Friday, April 02, 2010

Another reason NCAA tournament expansion sucks: The proposed schedule

Amidst John Feinstein's recap today of the NCAA's hypocrisy in claiming the expansion of the NCAA tournament won't affect the "student-athletes," the thing that bothered me even more was how the NCAA says they plan to schedule the expanded 96-team event. Basically, that schedule will end up ruining the best two days of the NCAA tournament.

My first real vivid memory of the NCAA tournament is March 14, 1981 -- which was basically the birth of the fantastic finishes, buzzer beaters and upsets for which modern-day "March Madness" is known for. I was 10 years old and sitting on the couch, and remember the remarkable succession of events in about a half hour -- U.S. Reed of Arkansas hitting a half-court shot to defeat defending champion Louisville, Rolando Blackman running the last four minutes of the clock off in a tie game (in the pre-shot clock days) and hitting a jumper for Kansas State to upset number one seed Oregon State, and St. Joseph's hitting a late shot to defeat Mark Aguirre and number-one ranked DePaul. I'd never seen anything like it, and it started my love for the NCAA tournament. Imagine if a few minutes after Kansas lost to Northern Iowa this year, Kentucky got beat and then Duke lost on a half-court shot 15 minutes later, and you'd have something like what happened that day.

And over the years, I've always thought that of all the rounds of the NCAA tournament, that first Saturday and Sunday with the round of 32 is the best round of the tournament. You get a quadrupleheader on Saturday and a tripleheader on Sunday, but unlike the quadrupleheaders on Thursday and Friday, the games are tighter, there are fewer blowouts and frequently the top seeeds, even if they prevail, are really tested in a way that their games against 15 and 16 seeds don't provide in the first round. And the best thing about it is it's on the weekend--so you can basically spend a full two days, if you choose, watching the game without pesky obligations like work bogging you down.

But in the new schedule for the 96 team tournament, the round of 32 will be scheduled for Tuesday and Wednesday of the second week of the tournament! This either means that they'll play all these games in the evening as doubleheaders simultaneously, and thus we'll get to see considerably less of this round on television, or they'll play half of the games during the afternoon (either in the format the first round is now shown on television, with separate doubleheaders at noon and seven or something like a continuous quadrupleheader that starts around 3 p.m.), thus allowing that pesky thing called work and other normal weekday obligations to get in the way of enjoying the most fun round of the tournament.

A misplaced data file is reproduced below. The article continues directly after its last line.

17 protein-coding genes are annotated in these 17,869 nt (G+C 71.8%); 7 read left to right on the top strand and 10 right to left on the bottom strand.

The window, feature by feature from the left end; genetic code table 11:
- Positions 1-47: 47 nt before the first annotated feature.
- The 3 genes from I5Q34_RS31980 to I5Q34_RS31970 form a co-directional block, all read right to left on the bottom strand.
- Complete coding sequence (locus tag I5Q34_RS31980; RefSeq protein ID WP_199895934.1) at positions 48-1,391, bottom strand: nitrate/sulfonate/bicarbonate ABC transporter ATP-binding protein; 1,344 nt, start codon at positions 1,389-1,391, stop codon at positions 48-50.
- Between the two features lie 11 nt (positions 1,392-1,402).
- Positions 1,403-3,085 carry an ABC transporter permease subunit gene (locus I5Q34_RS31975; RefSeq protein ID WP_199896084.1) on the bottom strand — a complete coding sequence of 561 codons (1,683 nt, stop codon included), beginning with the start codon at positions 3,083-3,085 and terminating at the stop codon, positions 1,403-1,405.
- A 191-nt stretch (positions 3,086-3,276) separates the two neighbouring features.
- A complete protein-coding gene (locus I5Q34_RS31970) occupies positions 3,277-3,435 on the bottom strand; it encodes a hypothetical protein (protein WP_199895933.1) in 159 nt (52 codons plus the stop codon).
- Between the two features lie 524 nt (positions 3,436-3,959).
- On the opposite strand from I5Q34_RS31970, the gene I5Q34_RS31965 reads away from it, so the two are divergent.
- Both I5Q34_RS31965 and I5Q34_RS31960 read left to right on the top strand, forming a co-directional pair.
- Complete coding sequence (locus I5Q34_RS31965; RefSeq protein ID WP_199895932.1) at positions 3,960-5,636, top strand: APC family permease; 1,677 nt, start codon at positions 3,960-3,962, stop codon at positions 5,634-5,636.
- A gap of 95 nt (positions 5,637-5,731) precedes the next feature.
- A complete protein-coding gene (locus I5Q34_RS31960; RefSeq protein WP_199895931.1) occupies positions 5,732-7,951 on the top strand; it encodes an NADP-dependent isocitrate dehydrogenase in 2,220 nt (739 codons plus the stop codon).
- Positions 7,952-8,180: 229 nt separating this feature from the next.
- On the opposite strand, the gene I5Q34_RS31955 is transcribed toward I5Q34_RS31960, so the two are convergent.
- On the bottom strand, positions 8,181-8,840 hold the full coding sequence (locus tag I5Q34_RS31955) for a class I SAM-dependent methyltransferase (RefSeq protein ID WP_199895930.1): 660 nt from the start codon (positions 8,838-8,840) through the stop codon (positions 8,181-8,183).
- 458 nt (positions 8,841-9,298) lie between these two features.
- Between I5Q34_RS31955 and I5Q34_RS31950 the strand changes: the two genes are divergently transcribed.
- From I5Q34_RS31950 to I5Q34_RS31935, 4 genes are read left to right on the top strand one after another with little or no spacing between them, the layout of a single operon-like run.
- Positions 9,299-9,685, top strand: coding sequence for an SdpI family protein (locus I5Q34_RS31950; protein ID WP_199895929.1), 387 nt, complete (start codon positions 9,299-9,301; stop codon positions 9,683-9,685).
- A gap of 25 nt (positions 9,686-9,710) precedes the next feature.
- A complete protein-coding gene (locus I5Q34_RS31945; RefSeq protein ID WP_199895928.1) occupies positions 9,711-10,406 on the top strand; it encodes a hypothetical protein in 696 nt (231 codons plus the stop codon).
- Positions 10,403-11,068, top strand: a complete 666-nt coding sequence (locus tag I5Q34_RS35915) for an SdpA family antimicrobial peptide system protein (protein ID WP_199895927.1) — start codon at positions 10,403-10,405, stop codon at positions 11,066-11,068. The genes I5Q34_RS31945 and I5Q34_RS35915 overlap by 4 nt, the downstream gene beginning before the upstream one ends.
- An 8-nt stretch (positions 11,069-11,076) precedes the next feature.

So for the formerly exciting kickoff of the tournament on Thursday and Friday, we're now going to have no top seeds playing, but just the nine through 24 seeds. Don't know about you, but if the biggest upset possible that day is say, the 24th-seeded tournament champion of the SWAC or Patriot League knocking off the fifth place team in the Big East seeded at number nine, those two days lose a lot of their luster. Then, on the weekend, we'll have the traditional round of 64, which, like this year, does frequently bring us upsets and buzzer beaters, but also a lot of blowouts--like when that SWAC champion plays Duke. It's a great appetizer for the weekend feast of the round of 32--but not the main course that we should be watching on Saturday and Sunday.

But now, those great two days of basketball are going to be diminished by ending up on Tuesday and Wednesday of the following week--where they'll be immediately followed on Thursday and Friday by the Sweet 16 round. This is another mistake because it disturbs the natural rhythm of the tournament. For most teams -- not counting the smaller conferences -- making the round of 32 is nice, but making the round of 16 is the true sense of achievement, a sign that you've had a successful season. No one keeps track of how many years in a row a team reaches the second round, because it's not considered that significant if you're in a major conference. And it's rare that any team makes the Elite Eight more than a couple years in a row. But hitting the Sweet Sixteen six, seven years in a row is an impressive accomplishment. That's why it makes sense that the tournament breaks for a few days in between the second round and the third, allowing us to sit back, take stock of what we've seen in the first four days and analyze what's to come over the following weekend. But in the new schedule, the Sweet 16 starts the next day after the round of 32 ends! It doesn't give us any time to breathe and it's a mistake.

Now, of course, the NCAA could easily fix this if they just moved the round of 96 to Tuesday and Wednesday and played the first three rounds consecutively in the same week. It still wouldn't fix the bigger problem in expanding to 96 (diluting the field), but at least it would leave the tournament viewing experience basically intact and unchanged. That might make more "student-athletes" miss school (cough, cough), but it would be the best thing for the tournament. We can only hope someone will realize that before it's too late.

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